none
ASP.NET and Sessions RRS feed

  • Question

  • I have successfully created many working websites using PHP and Notepad.
    I have just started to use ASP.NET using WebMatrix3. I have created a fully working website as far as navigation is concerned on my development machine. The problem I have is dealing with sessions when I go live - which I have not yet tried because I don't understand what is going on.

    With PHP it was easy.
    <?php SESSION_START(); ?>
    <html>
       ... html script ...
    </html>
    You just began every script with SESSION_START(); and the PHP compiler on the server took care of everything.
    It wasn't necessary to check anything else at all.

    It doesn't seem to be that simple with ASP.NET.
    I know that when a surfer makes their first request from the browser - say by surfing to the home page - then the IIS compiler on the server creates a SessionId. This Id is stored on the client's machine in a cookie.
    But if cookies are disabled then this won't work! So how do I cover that eventuality?
    Apparently I can use the Web.config file to set things up - but I can't see where the script in this file gets executed. Is it automatically executed in the background on the first request from the browser? Or what?

    Then I read a tutorial that said the IIS compiler on the server creates a new SessionId for every request from a browser - unless the client has created content; but what does that mean? What is this 'content'? If the surfer simply browses from page to page is that 'creating content'?

    So - do I have to begin every script with a check that a SessionId exists? Or can I assume that the IIS compiler takes care of everything just like a PHP compiler? Or do I have to begin each script with a statement like SESSION_START()?

    "Experts often fail to realise that non-experts don't understand things that are perfectly clear to themselves".
    It might be clear as crystal to you but it's cloudy as mud to me!
    Any help would be greatly appreciated.
    Please don't take anything for granted.

    Thanks

     

     

     


    ME

    Wednesday, April 16, 2014 7:35 PM

Answers

  • Hi,

    Here is the wrong forum about the issue. I suggest that you can post it to asp.net forum where you can get better answers.

    http://forums.asp.net/

    In addition, By default there are 3 places where the actual session data can be stored:

    • In-Proc: the session is stored into the memory of the application (fastest but if you have multiple servers in a server farm this won't work)
    • Out-of-Proc: the data is stored into a separate server which has the State service installed (the data is stored in the memory of a separate machine meaning that multiple web servers can work in a web farm)
    • SqlServer: the data is stored in SQL Server (it's the slowest but most reliable as the session data is stored in a SQL Server database and could servive if the Session server crashes which is not the case with Out-Of-Proc)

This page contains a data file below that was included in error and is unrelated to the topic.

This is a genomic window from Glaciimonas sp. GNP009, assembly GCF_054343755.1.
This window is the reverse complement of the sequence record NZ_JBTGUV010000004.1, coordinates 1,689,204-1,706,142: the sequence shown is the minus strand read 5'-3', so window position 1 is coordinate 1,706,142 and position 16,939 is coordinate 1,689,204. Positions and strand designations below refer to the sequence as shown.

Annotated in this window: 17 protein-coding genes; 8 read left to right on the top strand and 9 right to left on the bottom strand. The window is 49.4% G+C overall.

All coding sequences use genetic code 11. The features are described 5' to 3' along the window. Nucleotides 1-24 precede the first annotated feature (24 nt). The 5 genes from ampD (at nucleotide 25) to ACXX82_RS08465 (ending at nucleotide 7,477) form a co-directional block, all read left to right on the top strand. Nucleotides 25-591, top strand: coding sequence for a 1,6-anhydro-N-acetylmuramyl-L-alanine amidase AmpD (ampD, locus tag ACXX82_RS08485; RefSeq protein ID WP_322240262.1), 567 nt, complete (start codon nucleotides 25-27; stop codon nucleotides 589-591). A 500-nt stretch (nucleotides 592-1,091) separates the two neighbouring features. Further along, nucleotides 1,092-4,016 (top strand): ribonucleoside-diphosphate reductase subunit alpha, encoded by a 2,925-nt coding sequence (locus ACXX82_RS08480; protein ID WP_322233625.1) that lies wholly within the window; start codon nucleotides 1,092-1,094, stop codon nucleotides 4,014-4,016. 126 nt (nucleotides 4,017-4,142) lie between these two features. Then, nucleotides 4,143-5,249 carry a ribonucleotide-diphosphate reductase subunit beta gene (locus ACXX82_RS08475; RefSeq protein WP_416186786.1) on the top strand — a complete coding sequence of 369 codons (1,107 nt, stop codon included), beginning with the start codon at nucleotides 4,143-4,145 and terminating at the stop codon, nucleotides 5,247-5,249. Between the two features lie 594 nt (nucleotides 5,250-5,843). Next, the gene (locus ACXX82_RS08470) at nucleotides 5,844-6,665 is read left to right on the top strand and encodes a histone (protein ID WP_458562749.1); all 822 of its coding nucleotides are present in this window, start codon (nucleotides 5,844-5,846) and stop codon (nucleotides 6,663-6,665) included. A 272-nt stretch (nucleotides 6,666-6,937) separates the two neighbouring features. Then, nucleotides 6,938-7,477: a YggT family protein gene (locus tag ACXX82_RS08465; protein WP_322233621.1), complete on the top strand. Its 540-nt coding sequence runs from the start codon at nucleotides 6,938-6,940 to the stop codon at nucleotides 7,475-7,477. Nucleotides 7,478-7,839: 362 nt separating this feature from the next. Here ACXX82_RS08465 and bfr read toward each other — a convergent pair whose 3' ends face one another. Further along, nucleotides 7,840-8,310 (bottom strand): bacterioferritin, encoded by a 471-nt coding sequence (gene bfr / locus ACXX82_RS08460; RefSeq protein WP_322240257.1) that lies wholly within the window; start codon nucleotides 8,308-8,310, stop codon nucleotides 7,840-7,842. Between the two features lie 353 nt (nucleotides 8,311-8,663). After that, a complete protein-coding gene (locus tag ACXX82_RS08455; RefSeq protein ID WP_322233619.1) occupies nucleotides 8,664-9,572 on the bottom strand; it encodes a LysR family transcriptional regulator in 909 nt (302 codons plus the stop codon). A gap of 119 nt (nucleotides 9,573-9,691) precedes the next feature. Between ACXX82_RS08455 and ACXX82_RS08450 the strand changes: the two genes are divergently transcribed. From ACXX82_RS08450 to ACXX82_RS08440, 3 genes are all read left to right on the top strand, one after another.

• Custom implementation: thanks to the extensibility of ASP.NET you could write your own session provider and store the data wherever you like.

    For more information, you can refer here

    http://www.codeproject.com/Articles/32545/Exploring-Session-in-ASP-Net

    #ASP.NET Session State Overview

    http://msdn.microsoft.com/en-us/library/ms178581.aspx

    Hope it can help you.


    We are trying to better understand customer views on social support experience, so your participation in this interview project would be greatly appreciated if you have time. Thanks for helping make community forums a great place.
    Click HERE to participate the survey.

    • Marked as answer by Pengzhen Song Tuesday, April 29, 2014 1:34 AM
    Thursday, April 17, 2014 8:54 AM

All replies

  • Hi,

    Here is the wrong forum about the issue. I suggest that you can post it to asp.net forum where you can get better answers.

    http://forums.asp.net/

    In addition, By default there are 3 places where the actual session data can be stored:

    • In-Proc: the session is stored into the memory of the application (fastest but if you have multiple servers in a server farm this won't work)
    • Out-of-Proc: the data is stored into a separate server which has the State service installed (the data is stored in the memory of a separate machine meaning that multiple web servers can work in a web farm)
    • SqlServer: the data is stored in SQL Server (it's the slowest but most reliable as the session data is stored in a SQL Server database and could servive if the Session server crashes which is not the case with Out-Of-Proc)
    • Custom implementation: thanks to the extensibility of ASP.NET you could write your own session provider and store the data wherever you like.

    For more information, you can refer here

    http://www.codeproject.com/Articles/32545/Exploring-Session-in-ASP-Net

    #ASP.NET Session State Overview

    http://msdn.microsoft.com/en-us/library/ms178581.aspx

    Hope it can help you.


    We are trying to better understand customer views on social support experience, so your participation in this interview project would be greatly appreciated if you have time. Thanks for helping make community forums a great place.
    Click HERE to participate the survey.

    • Marked as answer by Pengzhen Song Tuesday, April 29, 2014 1:34 AM
    Thursday, April 17, 2014 8:54 AM
  • If cookies are disabled, well, you can't do anything since the best way to handle sessions is via Cookies.

    You can show a notice to warn the user to enable cookies.

    Thursday, April 17, 2014 7:48 PM